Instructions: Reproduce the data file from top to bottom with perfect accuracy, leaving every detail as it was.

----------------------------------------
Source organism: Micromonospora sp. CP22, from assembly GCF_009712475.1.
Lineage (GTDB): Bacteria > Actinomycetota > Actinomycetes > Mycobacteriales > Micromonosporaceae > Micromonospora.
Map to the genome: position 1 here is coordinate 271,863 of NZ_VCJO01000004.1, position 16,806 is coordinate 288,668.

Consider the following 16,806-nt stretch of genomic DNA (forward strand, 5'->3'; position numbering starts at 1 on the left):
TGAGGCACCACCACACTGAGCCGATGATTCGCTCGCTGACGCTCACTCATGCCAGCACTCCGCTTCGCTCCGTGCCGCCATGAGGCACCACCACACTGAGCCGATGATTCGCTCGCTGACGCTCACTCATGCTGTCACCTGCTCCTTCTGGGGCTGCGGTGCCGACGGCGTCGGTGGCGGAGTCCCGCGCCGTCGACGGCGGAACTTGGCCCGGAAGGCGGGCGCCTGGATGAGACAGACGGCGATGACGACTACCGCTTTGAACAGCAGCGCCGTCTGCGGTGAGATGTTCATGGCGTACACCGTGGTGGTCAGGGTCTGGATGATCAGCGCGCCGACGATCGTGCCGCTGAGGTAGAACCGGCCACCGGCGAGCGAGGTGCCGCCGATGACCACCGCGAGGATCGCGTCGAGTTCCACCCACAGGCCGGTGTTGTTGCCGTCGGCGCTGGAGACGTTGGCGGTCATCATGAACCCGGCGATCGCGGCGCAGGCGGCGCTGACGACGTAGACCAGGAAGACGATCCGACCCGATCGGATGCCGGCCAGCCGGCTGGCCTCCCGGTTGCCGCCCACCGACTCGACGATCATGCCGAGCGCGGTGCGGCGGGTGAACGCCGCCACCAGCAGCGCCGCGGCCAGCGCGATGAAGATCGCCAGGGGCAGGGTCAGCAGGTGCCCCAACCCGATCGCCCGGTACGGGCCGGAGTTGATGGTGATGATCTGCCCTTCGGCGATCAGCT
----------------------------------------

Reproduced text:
Source organism: Micromonospora sp. CP22, from assembly GCF_009712475.1.
Lineage (GTDB): Bacteria > Actinomycetota > Actinomycetes > Mycobacteriales > Micromonosporaceae > Micromonospora.
Map to the genome: position 1 here is coordinate 271,863 of NZ_VCJO01000004.1, position 16,806 is coordinate 288,668.

Consider the following 16,806-nt stretch of genomic DNA (forward strand, 5'->3'; position numbering starts at 1 on the left):
TGAGGCACCACCACACTGAGCCGATGATTCGCTCGCTGACGCTCACTCATGCCAGCACTCCGCTTCGCTCCGTGCCGCCATGAGGCACCACCACACTGAGCCGATGATTCGCTCGCTGACGCTCACTCATGCTGTCACCTGCTCCTTCTGGGGCTGCGGTGCCGACGGCGTCGGTGGCGGAGTCCCGCGCCGTCGACGGCGGAACTTGGCCCGGAAGGCGGGCGCCTGGATGAGACAGACGGCGATGACGACTACCGCTTTGAACAGCAGCGCCGTCTGCGGTGAGATGTTCATGGCGTACACCGTGGTGGTCAGGGTCTGGATGATCAGCGCGCCGACGATCGTGCCGCTGAGGTAGAACCGGCCACCGGCGAGCGAGGTGCCGCCGATGACCACCGCGAGGATCGCGTCGAGTTCCACCCACAGGCCGGTGTTGTTGCCGTCGGCGCTGGAGACGTTGGCGGTCATCATGAACCCGGCGATCGCGGCGCAGGCGGCGCTGACGACGTAGACCAGGAAGACGATCCGACCCGATCGGATGCCGGCCAGCCGGCTGGCCTCCCGGTTGCCGCCCACCGACTCGACGATCATGCCGAGCGCGGTGCGGCGGGTGAACGCCGCCACCAGCAGCGCCGCGGCCAGCGCGATGAAGATCGCCAGGGGCAGGGTCAGCAGGTGCCCCAACCCGATCGCCCGGTACGGGCCGGAGTTGATGGTGATGATCTGCCCTTCGGCGATCAGCT